That’s the same general conclusion I came to after studying the issue over the past few months. After reviewing the various leading proposals floating around, I devised a 7-part taxonomy of age verification techniques:
- Credit cards as approximate age proxies;
- Driver’s licenses as approximate age proxies or as a source of date of birth;
- Birth certificates as a source of actual date of birth;
- Parents or guardians vouching for minors;
- Schools vouching for minors;
- Third parties vouching for minors; and,
- Biological or biometric determination of age.
I’m certainly not going to go into all of them here since you can read my paper if you want the details. But the first and the fourth options (credit cards & parental permission schemes) are the ones to keep you eyes on since they are the leading contenders right now for social networking sites.
This recent COPA decision has implications for both, especially the use of credit cards as age proxies. On that point, Judge Reed specifically held that “payment cards cannot be used to verify age because minors under 17 have access to credit cards, debit cards, and reloadable prepaid cards.” He also noted that “there are many other ways in which a minor may obtain and use payment cards.” (p. 46 of decision).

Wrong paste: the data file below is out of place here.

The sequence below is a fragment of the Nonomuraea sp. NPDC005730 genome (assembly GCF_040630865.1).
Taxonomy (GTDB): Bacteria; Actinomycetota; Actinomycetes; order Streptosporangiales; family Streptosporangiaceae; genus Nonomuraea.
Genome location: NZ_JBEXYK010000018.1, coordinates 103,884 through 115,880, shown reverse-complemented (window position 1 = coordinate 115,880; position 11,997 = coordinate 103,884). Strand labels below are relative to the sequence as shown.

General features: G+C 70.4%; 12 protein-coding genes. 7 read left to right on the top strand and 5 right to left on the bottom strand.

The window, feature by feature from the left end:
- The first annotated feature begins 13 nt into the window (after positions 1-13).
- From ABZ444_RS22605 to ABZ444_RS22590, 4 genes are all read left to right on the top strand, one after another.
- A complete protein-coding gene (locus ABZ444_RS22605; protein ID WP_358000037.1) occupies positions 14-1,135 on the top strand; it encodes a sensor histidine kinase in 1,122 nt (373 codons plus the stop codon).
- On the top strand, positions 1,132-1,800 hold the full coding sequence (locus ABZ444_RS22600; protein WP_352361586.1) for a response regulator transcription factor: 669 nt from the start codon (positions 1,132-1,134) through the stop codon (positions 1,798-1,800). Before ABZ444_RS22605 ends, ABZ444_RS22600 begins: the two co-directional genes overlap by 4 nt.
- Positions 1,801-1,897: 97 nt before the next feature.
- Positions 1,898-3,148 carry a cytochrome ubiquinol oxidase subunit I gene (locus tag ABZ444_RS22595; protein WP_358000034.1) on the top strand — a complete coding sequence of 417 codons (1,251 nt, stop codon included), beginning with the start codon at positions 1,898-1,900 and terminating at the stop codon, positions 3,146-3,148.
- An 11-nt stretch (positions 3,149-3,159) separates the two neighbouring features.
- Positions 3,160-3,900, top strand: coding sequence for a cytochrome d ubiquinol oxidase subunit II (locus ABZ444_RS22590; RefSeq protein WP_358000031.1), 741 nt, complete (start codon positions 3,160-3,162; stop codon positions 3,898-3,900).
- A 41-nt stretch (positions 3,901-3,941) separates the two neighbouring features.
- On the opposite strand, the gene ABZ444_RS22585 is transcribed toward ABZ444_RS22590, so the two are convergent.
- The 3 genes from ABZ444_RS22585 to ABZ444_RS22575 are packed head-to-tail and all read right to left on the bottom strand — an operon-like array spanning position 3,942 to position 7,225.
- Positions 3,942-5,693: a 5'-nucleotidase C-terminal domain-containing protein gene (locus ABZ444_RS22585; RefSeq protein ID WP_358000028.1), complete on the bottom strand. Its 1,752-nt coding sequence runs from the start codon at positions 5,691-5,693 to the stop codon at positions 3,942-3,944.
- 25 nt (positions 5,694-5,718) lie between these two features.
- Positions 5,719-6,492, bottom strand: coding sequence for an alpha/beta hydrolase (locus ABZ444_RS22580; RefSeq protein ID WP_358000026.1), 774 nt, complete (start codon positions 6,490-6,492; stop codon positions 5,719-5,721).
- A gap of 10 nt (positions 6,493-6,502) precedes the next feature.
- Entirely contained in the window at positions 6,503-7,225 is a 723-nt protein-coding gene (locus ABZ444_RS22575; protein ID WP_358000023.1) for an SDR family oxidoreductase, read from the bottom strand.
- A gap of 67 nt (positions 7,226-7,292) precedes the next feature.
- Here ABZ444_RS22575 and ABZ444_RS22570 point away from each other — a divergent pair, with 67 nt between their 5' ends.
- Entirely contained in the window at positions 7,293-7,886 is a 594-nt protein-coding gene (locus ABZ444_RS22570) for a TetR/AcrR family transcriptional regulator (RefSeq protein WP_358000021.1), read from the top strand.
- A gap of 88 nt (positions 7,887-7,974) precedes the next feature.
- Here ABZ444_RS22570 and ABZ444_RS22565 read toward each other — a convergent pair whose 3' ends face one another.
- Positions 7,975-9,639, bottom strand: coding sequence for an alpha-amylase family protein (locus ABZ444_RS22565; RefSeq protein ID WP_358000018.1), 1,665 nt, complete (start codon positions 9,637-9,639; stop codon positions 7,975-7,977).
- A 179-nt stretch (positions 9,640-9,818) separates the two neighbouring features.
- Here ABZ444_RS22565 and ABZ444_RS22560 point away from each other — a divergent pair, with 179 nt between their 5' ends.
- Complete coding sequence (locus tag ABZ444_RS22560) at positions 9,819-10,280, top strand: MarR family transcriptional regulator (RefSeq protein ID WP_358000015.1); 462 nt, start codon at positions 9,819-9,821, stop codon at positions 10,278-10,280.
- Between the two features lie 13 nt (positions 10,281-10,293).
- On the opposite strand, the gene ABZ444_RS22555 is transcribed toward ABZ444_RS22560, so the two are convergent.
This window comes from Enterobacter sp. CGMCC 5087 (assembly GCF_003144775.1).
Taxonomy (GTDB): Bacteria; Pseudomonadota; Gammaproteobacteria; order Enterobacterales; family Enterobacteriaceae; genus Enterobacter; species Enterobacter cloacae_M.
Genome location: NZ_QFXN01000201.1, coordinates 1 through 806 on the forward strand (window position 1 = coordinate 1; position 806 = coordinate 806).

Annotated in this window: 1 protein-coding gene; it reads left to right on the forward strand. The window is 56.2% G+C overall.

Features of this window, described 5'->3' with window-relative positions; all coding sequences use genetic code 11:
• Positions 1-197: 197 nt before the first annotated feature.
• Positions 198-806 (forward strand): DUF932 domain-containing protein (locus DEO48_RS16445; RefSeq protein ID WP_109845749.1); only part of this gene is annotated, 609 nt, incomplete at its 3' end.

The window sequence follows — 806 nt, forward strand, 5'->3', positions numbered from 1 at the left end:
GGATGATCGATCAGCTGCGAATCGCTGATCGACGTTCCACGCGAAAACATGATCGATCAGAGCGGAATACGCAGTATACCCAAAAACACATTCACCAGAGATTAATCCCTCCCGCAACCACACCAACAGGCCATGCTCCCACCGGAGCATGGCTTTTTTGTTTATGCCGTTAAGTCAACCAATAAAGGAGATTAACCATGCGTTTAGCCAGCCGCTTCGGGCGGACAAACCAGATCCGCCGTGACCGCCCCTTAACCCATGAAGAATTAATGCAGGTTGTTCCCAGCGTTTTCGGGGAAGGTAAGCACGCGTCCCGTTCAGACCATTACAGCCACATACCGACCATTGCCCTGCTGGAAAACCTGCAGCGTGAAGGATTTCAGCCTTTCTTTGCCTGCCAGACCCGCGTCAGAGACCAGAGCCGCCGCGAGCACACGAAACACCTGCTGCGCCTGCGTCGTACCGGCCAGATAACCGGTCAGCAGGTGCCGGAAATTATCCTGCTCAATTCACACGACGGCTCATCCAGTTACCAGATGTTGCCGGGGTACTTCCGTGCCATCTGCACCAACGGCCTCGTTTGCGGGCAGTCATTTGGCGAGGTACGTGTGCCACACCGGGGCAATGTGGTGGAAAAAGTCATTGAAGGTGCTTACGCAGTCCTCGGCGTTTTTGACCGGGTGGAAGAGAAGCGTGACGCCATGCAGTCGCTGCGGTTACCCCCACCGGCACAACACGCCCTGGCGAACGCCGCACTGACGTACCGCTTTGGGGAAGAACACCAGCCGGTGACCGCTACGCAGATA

Again, that’s the same conclusion I reached in my new study:
Credit cards are often viewed by policy makers as the silver bullet solution for age verification. Even though credit card companies typically do not wish their cards to be used as age verification tools, government has advocated their use in that way in the past. But they are not a silver bullet. “Mere possession of a credit card is not a reliable assertion of identity or age,” argues information security expert Jeff Schmidt, CEO of Authis, Inc. Credit cards can be a rough proxy for age on the assumption that only adults over the age of 18 have credit cards, but that assumption is false. Many minors are given credit cards by their parents. Youngsters can borrow or steal credit cards from their parents or others. And Schmidt notes that newly created stored value cards, specifically marketed for use by children, “are in many cases indistinguishable from actual credit cards–both in physical appearance and in the back-end transaction processing systems.”